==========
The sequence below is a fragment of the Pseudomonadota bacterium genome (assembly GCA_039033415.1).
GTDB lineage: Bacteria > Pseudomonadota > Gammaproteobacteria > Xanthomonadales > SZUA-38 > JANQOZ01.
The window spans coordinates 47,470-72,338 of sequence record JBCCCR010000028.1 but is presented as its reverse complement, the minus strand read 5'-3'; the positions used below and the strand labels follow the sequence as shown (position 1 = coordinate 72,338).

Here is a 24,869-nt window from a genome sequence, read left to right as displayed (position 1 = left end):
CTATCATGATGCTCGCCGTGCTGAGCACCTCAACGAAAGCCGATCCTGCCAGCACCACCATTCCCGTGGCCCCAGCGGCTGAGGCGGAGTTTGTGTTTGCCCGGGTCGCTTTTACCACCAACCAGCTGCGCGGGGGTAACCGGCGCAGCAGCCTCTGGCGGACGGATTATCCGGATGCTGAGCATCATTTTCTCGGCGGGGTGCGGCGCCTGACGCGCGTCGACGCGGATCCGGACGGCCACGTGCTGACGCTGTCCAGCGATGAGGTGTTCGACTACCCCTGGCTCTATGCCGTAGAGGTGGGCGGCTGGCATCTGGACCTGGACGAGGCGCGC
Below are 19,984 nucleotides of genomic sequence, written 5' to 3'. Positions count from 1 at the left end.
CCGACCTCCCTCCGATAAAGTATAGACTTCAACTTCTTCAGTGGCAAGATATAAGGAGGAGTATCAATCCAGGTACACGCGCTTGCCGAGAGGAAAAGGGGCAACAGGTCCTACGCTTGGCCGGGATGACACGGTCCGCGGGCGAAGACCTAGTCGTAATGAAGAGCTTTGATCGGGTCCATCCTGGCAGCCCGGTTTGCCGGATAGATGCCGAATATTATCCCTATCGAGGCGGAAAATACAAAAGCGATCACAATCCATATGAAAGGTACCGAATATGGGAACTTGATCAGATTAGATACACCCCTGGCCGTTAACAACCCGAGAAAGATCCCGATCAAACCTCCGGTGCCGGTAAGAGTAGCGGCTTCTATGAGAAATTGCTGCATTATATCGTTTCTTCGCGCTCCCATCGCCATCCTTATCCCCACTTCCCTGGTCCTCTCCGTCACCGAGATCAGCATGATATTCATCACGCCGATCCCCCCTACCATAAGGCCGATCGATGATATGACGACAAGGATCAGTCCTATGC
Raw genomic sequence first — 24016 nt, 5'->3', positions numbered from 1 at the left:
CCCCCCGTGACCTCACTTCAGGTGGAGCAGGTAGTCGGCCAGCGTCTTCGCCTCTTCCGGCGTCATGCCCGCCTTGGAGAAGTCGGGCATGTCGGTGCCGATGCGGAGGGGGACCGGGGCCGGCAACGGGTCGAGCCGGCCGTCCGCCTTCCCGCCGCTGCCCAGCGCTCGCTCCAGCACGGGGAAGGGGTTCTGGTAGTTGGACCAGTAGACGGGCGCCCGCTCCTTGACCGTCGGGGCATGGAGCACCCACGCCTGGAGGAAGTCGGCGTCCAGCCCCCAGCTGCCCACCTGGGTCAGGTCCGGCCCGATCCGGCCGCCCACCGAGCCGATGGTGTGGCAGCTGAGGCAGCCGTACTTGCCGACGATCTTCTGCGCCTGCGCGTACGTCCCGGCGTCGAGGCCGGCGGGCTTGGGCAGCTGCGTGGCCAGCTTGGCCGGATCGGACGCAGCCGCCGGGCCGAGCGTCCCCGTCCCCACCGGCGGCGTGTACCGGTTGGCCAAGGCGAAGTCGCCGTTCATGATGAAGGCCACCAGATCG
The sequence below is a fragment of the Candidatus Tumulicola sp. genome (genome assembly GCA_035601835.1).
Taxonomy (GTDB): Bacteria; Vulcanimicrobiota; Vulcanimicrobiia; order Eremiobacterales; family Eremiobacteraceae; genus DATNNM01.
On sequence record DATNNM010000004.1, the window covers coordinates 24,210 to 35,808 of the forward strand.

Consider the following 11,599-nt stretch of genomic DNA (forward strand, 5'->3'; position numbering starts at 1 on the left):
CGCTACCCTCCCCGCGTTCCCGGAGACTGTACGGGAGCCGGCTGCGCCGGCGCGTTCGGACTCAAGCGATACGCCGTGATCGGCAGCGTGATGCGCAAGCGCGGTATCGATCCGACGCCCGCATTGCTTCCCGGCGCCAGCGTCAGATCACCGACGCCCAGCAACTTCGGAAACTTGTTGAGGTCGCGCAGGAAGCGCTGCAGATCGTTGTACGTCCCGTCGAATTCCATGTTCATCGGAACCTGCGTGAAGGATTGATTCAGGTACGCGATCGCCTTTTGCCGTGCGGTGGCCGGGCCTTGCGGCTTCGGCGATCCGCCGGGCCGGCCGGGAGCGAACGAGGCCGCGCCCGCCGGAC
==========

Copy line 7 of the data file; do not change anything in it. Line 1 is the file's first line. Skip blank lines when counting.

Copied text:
CCGACCTCCCTCCGATAAAGTATAGACTTCAACTTCTTCAGTGGCAAGATATAAGGAGGAGTATCAATCCAGGTACACGCGCTTGCCGAGAGGAAAAGGGGCAACAGGTCCTACGCTTGGCCGGGATGACACGGTCCGCGGGCGAAGACCTAGTCGTAATGAAGAGCTTTGATCGGGTCCATCCTGGCAGCCCGGTTTGCCGGATAGATGCCGAATATTATCCCTATCGAGGCGGAAAATACAAAAGCGATCACAATCCATATGAAAGGTACCGAATATGGGAACTTGATCAGATTAGATACACCCCTGGCCGTTAACAACCCGAGAAAGATCCCGATCAAACCTCCGGTGCCGGTAAGAGTAGCGGCTTCTATGAGAAATTGCTGCATTATATCGTTTCTTCGCGCTCCCATCGCCATCCTTATCCCCACTTCCCTGGTCCTCTCCGTCACCGAGATCAGCATGATATTCATCACGCCGATCCCCCCTACCATAAGGCCGATCGATGATATGACGACAAGGATCAGTCCTATGC